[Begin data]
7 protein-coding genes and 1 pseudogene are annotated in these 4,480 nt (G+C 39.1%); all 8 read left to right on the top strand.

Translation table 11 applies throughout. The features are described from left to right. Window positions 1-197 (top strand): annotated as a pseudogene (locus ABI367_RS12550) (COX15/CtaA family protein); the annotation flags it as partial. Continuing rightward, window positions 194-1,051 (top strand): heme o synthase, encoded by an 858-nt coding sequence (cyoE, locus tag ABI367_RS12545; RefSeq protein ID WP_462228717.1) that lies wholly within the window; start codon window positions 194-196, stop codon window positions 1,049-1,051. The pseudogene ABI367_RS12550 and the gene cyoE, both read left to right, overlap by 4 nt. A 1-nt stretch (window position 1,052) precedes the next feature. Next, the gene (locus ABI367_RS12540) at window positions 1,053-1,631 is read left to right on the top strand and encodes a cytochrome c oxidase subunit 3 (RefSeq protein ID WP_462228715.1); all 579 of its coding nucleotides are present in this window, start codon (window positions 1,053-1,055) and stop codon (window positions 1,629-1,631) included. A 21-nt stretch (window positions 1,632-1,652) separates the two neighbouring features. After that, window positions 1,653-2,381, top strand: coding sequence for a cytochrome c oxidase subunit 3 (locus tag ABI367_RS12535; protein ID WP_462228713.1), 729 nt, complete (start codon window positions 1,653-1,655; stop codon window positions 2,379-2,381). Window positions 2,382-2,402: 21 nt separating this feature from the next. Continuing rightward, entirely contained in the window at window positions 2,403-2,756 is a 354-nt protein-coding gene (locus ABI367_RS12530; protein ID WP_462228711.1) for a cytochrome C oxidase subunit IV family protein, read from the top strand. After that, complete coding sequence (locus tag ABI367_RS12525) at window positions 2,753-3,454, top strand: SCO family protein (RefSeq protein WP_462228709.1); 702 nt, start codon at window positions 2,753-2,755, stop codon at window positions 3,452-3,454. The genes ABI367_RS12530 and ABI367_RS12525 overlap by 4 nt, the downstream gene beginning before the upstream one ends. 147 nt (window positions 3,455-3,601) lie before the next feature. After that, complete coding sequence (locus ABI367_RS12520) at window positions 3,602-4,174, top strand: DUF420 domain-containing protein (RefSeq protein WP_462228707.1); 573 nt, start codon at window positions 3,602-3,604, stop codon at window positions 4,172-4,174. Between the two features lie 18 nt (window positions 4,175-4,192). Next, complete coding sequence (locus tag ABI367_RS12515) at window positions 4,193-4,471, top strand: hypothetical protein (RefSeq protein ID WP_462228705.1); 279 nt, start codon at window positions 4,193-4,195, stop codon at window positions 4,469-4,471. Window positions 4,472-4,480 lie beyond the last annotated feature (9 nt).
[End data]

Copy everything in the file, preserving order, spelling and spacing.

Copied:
7 protein-coding genes and 1 pseudogene are annotated in these 4,480 nt (G+C 39.1%); all 8 read left to right on the top strand.

Translation table 11 applies throughout. The features are described from left to right. Window positions 1-197 (top strand): annotated as a pseudogene (locus ABI367_RS12550) (COX15/CtaA family protein); the annotation flags it as partial. Continuing rightward, window positions 194-1,051 (top strand): heme o synthase, encoded by an 858-nt coding sequence (cyoE, locus tag ABI367_RS12545; RefSeq protein ID WP_462228717.1) that lies wholly within the window; start codon window positions 194-196, stop codon window positions 1,049-1,051. The pseudogene ABI367_RS12550 and the gene cyoE, both read left to right, overlap by 4 nt. A 1-nt stretch (window position 1,052) precedes the next feature. Next, the gene (locus ABI367_RS12540) at window positions 1,053-1,631 is read left to right on the top strand and encodes a cytochrome c oxidase subunit 3 (RefSeq protein ID WP_462228715.1); all 579 of its coding nucleotides are present in this window, start codon (window positions 1,053-1,055) and stop codon (window positions 1,629-1,631) included. A 21-nt stretch (window positions 1,632-1,652) separates the two neighbouring features. After that, window positions 1,653-2,381, top strand: coding sequence for a cytochrome c oxidase subunit 3 (locus tag ABI367_RS12535; protein ID WP_462228713.1), 729 nt, complete (start codon window positions 1,653-1,655; stop codon window positions 2,379-2,381). Window positions 2,382-2,402: 21 nt separating this feature from the next. Continuing rightward, entirely contained in the window at window positions 2,403-2,756 is a 354-nt protein-coding gene (locus ABI367_RS12530; protein ID WP_462228711.1) for a cytochrome C oxidase subunit IV family protein, read from the top strand. After that, complete coding sequence (locus tag ABI367_RS12525) at window positions 2,753-3,454, top strand: SCO family protein (RefSeq protein WP_462228709.1); 702 nt, start codon at window positions 2,753-2,755, stop codon at window positions 3,452-3,454. The genes ABI367_RS12530 and ABI367_RS12525 overlap by 4 nt, the downstream gene beginning before the upstream one ends. 147 nt (window positions 3,455-3,601) lie before the next feature. After that, complete coding sequence (locus ABI367_RS12520) at window positions 3,602-4,174, top strand: DUF420 domain-containing protein (RefSeq protein WP_462228707.1); 573 nt, start codon at window positions 3,602-3,604, stop codon at window positions 4,172-4,174. Between the two features lie 18 nt (window positions 4,175-4,192). Next, complete coding sequence (locus tag ABI367_RS12515) at window positions 4,193-4,471, top strand: hypothetical protein (RefSeq protein ID WP_462228705.1); 279 nt, start codon at window positions 4,193-4,195, stop codon at window positions 4,469-4,471. Window positions 4,472-4,480 lie beyond the last annotated feature (9 nt).